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stefang

12935 posts in 1966 days


#12 posted 885 days ago

I think wood is a little like food, variety is best and some woods are better suited to some projects than others. I have almost no experience with exotics, but one wood I love to work with is Mahogany, another is Ash because some pieces with pretty wild grains can be found. Another favorite of mine is White Oak because it works well, is pretty stable and surprisingly easy to plane and cut. Otherwise I see lots of other wood types that look wonderful, but which I don’t have access to aside from some small pieces I have of Walnut, Maple, Cocobolo, and African Blackwood. Locally we have Birch, Alder, Oak, Beech and Pine for the most part. I did get some Lindenwood last week for carving. It is similar to Basswood and it smells terrible, but it carves well.

-- Mike, an American living in Norway.

View stefang's profile

stefang

12935 posts in 1966 days


#13 posted 885 days ago

I think wood is a little like food, variety is best and some woods are better suited to some projects than others. I have almost no experience with exotics, but one wood I love to work with is Mahogany, another is Ash because some pieces with pretty wild grains can be found. Another favorite of mine is White Oak because it works well, is pretty stable and surprisingly easy to plane and cut. Otherwise I see lots of other wood types that look wonderful, but which I don’t have access to aside from some small pieces I have of Walnut, Maple, Cocobolo, and African Blackwood. Locally we have Birch, Alder, Oak, Beech and Pine for the most part. I did get some Lindenwood last week for carving. It is similar to Basswood and it smells terrible, but it carves well.

-- Mike, an American living in Norway.

View JoeyG's profile

JoeyG

1234 posts in 1257 days


#14 posted 885 days ago

Thanks for the input everyone. On a side note, I will also list a wood that I will never, ever, ever work with again if I can help it. That’s Bocote. I bought a small piece I thought I might use for handles. I decided to use a part of it as a lid on a pencil box. I finally had to put in a drawer for a while. Maybe I will pull it out at another time and try to finish it but right now I want to throw it in the fireplace. The only thing stopping me is how bad it would smell burning. And speaking of smell. It’s simply awful. I love the yellow/black grain patterns of it, but the feel of the wood, how it works, and how it smells will keep it out of my shop if I have a say in it.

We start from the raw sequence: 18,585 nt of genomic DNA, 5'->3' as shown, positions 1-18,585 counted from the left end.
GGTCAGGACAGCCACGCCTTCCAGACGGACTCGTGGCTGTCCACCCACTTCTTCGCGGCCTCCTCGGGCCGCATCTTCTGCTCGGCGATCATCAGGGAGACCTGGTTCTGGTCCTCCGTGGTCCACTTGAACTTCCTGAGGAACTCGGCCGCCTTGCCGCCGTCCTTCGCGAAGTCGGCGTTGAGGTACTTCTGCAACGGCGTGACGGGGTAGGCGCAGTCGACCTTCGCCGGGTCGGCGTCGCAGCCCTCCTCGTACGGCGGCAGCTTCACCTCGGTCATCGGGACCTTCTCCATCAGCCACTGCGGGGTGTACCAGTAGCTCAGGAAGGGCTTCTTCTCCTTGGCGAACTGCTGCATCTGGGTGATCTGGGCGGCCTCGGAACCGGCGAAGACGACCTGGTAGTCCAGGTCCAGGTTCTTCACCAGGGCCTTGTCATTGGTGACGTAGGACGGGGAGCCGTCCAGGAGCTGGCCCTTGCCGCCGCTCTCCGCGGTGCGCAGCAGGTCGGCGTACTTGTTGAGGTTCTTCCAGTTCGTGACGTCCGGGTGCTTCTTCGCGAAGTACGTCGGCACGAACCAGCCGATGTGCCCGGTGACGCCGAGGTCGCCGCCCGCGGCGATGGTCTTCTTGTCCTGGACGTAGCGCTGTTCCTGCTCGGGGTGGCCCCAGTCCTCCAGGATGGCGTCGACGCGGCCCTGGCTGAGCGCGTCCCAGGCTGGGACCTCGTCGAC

On a good note, I enjoy working with Mahogany. It is a great wood. I am currently bidding on a hostess station. I gave them a price on both Cherry and Mahogany. I am hoping they will choose Mahogany. It will be the largest thing I have built with it. I have built huge kitchens out of Cherry and would like to try a large project something besides the norm. I should find out next week. I am working on a Mahogany box right now. The inlay is curly maple. Here’s a preview….

-- JoeyG ~~~ http://www.facebook.com/JHGWoodWorks

View Keith Stephens's profile

Keith Stephens

4 posts in 2091 days


#15 posted 885 days ago

Joey, like you I have fetish for rosewood. I love the stuff…the smell, the colors, the silky feel.

As you will see, I am a bit of a purest about what is a rosewood. All true rosewoods are in the Dalbergia genus. Marketing gurus have attached the rosewood name to other woods just to make them more desireable. Bolivian Rosewood(Morado), Carribean Rosewood(Chechen), African Rosewood(Bubinga) are good exomples. These are all great woods but the are not rosewoods.

HERE is a blog about rosewood and attached is an article by Dick Boak, Manager of the Wood Products Division of C. F. Martin & Co. Check it out.

-- Keith Stephens